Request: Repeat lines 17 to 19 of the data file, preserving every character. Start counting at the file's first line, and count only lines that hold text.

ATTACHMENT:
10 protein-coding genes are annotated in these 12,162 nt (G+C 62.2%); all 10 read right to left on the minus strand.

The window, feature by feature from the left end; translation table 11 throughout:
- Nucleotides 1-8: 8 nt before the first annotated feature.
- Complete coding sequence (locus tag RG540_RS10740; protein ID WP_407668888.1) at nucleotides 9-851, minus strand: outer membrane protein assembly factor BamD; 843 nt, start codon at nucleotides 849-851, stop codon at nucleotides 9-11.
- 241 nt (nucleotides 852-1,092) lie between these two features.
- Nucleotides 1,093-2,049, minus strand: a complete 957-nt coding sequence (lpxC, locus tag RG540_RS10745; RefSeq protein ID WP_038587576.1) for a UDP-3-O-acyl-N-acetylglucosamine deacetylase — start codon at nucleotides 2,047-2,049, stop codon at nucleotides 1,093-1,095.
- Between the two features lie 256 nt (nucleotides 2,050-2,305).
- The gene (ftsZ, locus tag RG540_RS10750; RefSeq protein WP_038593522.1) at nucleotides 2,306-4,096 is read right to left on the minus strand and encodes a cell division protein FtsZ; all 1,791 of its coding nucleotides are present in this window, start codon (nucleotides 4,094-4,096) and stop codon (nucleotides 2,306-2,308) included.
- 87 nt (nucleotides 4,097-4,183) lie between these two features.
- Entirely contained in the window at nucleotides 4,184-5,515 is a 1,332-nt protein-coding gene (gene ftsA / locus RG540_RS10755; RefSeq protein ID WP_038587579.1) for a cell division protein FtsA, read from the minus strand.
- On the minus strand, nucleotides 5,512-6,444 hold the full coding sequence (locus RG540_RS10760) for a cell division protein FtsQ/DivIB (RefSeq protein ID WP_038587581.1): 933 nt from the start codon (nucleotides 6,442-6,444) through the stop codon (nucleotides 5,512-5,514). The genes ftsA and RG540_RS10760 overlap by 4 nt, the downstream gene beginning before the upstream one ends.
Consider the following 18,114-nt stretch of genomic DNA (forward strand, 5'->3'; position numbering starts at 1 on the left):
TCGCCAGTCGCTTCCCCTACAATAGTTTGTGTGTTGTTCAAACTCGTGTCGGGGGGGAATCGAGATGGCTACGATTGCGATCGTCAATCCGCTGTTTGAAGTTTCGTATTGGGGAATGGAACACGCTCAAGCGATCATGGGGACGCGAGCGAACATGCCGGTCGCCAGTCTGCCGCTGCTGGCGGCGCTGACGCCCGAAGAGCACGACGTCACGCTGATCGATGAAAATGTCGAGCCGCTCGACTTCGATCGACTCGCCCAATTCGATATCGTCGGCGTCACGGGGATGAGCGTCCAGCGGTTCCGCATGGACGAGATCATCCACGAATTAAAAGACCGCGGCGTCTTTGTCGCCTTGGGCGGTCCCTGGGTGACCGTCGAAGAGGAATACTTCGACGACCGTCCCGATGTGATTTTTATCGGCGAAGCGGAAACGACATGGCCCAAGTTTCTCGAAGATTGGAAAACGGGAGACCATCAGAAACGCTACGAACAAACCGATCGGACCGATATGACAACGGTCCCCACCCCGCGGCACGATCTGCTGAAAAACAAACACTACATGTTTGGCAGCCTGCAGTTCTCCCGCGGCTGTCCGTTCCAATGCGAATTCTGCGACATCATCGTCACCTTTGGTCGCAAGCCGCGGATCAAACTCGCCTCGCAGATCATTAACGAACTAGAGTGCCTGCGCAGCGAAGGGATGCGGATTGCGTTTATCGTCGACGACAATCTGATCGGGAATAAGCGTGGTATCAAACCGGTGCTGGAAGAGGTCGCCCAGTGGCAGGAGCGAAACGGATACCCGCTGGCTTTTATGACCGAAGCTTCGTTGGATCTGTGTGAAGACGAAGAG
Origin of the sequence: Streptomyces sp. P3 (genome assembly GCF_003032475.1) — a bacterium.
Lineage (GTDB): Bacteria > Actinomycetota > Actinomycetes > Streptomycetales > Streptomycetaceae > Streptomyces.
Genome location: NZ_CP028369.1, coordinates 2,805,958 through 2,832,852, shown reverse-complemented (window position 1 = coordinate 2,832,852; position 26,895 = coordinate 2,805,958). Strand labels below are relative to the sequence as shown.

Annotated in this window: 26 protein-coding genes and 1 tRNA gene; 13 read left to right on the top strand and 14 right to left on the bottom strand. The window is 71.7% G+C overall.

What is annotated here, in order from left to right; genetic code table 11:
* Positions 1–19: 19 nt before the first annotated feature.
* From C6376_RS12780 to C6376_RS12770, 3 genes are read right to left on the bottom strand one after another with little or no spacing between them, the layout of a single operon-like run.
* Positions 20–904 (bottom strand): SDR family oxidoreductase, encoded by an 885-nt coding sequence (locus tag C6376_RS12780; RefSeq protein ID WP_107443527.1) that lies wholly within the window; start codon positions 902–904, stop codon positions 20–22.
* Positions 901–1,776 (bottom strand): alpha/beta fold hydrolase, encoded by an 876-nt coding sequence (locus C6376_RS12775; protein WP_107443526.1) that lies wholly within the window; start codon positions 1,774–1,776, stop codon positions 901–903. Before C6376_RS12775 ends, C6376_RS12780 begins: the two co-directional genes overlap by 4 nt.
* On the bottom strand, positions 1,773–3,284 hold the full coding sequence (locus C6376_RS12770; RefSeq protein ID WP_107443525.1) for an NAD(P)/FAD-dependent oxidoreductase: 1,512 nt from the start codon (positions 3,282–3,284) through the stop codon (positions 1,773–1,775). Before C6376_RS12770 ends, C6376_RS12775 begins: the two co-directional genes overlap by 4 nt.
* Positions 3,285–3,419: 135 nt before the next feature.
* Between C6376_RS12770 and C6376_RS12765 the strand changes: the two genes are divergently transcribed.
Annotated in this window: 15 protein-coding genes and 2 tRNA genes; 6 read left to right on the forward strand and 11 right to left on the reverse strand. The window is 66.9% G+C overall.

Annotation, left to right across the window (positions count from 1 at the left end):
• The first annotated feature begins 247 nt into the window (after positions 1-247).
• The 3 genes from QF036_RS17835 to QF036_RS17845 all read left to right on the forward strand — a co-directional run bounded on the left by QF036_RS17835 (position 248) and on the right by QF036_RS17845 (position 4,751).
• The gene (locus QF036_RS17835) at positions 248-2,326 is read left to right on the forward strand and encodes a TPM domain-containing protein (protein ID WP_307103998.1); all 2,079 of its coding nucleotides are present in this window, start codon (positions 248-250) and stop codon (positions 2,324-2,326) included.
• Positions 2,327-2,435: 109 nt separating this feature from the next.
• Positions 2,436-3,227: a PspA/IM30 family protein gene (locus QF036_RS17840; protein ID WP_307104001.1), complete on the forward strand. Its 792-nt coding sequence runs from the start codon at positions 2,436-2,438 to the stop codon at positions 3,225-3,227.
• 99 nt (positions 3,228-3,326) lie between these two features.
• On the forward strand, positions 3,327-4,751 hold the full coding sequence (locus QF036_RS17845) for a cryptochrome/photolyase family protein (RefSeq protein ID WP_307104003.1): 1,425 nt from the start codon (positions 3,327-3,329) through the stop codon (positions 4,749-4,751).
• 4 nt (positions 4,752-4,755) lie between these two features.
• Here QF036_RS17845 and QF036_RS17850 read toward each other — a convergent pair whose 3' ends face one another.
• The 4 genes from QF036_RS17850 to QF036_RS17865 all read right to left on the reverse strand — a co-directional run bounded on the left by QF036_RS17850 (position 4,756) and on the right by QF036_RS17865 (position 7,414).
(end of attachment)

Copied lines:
Annotated in this window: 26 protein-coding genes and 1 tRNA gene; 13 read left to right on the top strand and 14 right to left on the bottom strand. The window is 71.7% G+C overall.

What is annotated here, in order from left to right; genetic code table 11:
* Positions 1–19: 19 nt before the first annotated feature.